When I set a limit, I don't let it slide.
Dorsey has three keywords for parents when setting limits: consistency, predictability and follow-through.
When it comes to setting rules for bedtime routines or screen time, it's crucial for parents to be consistent and predictable, meaning the limit or bedtime is the same and "you're not going to sometimes enforce a rule and other times not," Dorsey explains.
Then you need to actually enforce the rule. "You give your kid an expectation and you say there's going to be a consequence (if they don't meet that expectation)," she says, such as losing TV time or not being able to go to the park. Adding reminders, like alerting kids that they have five minutes left before their time is up, often helps, Dorsey adds.
But your mileage may vary — especially as kids get older and start wanting more independence, Rogers says.
"I say to clients a lot, like 'You don't want to engage in a power struggle as a parent,'" she says. "Sometimes we're just going to say no." In her own life as a parent, though, it doesn't always work so well, she says, and it might even be more or less successful on different days.
That said, when it comes to rules around screen time, “on sick days and when parents don’t have childcare, all that goes out the window,” Dorsey says, and parents shouldn’t judge themselves for that.
We never talk about food in a shaming way.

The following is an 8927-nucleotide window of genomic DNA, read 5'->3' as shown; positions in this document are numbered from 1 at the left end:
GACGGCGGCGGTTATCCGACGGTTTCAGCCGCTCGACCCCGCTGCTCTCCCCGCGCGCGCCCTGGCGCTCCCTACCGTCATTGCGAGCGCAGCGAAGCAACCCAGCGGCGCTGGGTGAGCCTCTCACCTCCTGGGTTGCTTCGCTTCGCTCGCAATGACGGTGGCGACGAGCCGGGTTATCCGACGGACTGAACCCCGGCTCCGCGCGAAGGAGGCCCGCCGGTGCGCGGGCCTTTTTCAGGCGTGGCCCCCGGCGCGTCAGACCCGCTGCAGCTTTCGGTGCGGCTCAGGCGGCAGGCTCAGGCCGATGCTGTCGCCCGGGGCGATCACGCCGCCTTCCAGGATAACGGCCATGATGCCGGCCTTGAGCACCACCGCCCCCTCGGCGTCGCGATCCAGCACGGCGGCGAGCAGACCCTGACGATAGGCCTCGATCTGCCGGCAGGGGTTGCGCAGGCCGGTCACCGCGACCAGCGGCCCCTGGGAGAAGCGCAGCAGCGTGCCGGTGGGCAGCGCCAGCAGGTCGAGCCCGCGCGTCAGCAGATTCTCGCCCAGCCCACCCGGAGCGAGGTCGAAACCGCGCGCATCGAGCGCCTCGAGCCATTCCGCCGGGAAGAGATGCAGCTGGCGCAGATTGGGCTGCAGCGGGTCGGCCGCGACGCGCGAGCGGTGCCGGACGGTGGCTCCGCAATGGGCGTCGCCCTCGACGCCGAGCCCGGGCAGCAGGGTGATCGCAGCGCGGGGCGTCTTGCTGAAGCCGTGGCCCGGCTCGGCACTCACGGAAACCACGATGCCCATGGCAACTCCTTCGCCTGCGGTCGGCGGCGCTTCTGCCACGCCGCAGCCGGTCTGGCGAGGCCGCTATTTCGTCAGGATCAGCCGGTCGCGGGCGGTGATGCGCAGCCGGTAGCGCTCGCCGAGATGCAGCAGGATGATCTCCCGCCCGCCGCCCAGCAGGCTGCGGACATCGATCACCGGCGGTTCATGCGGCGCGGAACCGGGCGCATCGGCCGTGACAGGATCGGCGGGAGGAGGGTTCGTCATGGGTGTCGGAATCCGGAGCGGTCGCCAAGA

“Because I’ve worked with eating disorders so much, I never talk to (my son) about food in that way,” Rogers says. "I never talk about wanting to go on a diet — no one in our house does."
In her home, "we don't ever say any foods aren't good foods," she adds. "Seeing people who really struggle so much with (eating disorders), it's just been on my conscience."
Instead, she lets her son make his own decisions about food during the day. And, when they do talk about food, it's Rogers reminds him that skipping meals can trigger his migraines. "I do often say to him, '(Food is) like medicine for you. You can't not eat,'" Rogers says.
I don't have big conversations at bedtime.
"Kids will bring up a lot of things at bedtime that might be important to talk through," Dorsey says, such as friction with other kids at school. But "the more tired a kid is, the less emotional resources they have to bring to bear on a stressful topic," she says.
So, drawing on the other tips she described above, Dorsey will first validate her son's feelings then suggest they talk about it in the morning or after school the next day — and then follow through on that promise.
"I will often say, 'These are so important. We're going to talk about them, but let's talk about them in the morning. So let's switch the channel in your mind to another topic,'" she explains. From there, they'll read a book or sing a song together and continue their bedtime routine.
"Children are better at addressing problems and challenges if they're well rested, they're fed and it's the time to do it," Dorsey says. Drawing on the power of distraction and redirecting attention at bedtime makes it that much easier to talk through the next day.
This article was originally published on TODAY.com